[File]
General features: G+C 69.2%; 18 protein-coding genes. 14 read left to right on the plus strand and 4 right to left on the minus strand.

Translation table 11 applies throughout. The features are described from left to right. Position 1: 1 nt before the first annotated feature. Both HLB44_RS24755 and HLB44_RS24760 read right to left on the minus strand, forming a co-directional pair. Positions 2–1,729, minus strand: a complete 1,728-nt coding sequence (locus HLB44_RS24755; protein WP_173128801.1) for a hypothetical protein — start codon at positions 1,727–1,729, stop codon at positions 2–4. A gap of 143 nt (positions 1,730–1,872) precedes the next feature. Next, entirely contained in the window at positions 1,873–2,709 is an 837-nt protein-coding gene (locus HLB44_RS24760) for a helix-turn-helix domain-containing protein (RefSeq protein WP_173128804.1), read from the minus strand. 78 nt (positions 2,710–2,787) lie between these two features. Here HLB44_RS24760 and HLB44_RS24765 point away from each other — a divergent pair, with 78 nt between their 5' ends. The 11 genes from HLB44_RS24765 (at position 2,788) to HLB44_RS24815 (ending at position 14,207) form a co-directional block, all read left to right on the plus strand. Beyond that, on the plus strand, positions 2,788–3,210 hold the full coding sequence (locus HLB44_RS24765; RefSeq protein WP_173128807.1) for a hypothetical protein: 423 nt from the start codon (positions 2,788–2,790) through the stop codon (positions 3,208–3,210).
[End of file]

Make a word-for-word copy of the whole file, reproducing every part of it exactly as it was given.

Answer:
General features: G+C 69.2%; 18 protein-coding genes. 14 read left to right on the plus strand and 4 right to left on the minus strand.

Translation table 11 applies throughout. The features are described from left to right. Position 1: 1 nt before the first annotated feature. Both HLB44_RS24755 and HLB44_RS24760 read right to left on the minus strand, forming a co-directional pair. Positions 2–1,729, minus strand: a complete 1,728-nt coding sequence (locus HLB44_RS24755; protein WP_173128801.1) for a hypothetical protein — start codon at positions 1,727–1,729, stop codon at positions 2–4. A gap of 143 nt (positions 1,730–1,872) precedes the next feature. Next, entirely contained in the window at positions 1,873–2,709 is an 837-nt protein-coding gene (locus HLB44_RS24760) for a helix-turn-helix domain-containing protein (RefSeq protein WP_173128804.1), read from the minus strand. 78 nt (positions 2,710–2,787) lie between these two features. Here HLB44_RS24760 and HLB44_RS24765 point away from each other — a divergent pair, with 78 nt between their 5' ends. The 11 genes from HLB44_RS24765 (at position 2,788) to HLB44_RS24815 (ending at position 14,207) form a co-directional block, all read left to right on the plus strand. Beyond that, on the plus strand, positions 2,788–3,210 hold the full coding sequence (locus HLB44_RS24765; RefSeq protein WP_173128807.1) for a hypothetical protein: 423 nt from the start codon (positions 2,788–2,790) through the stop codon (positions 3,208–3,210).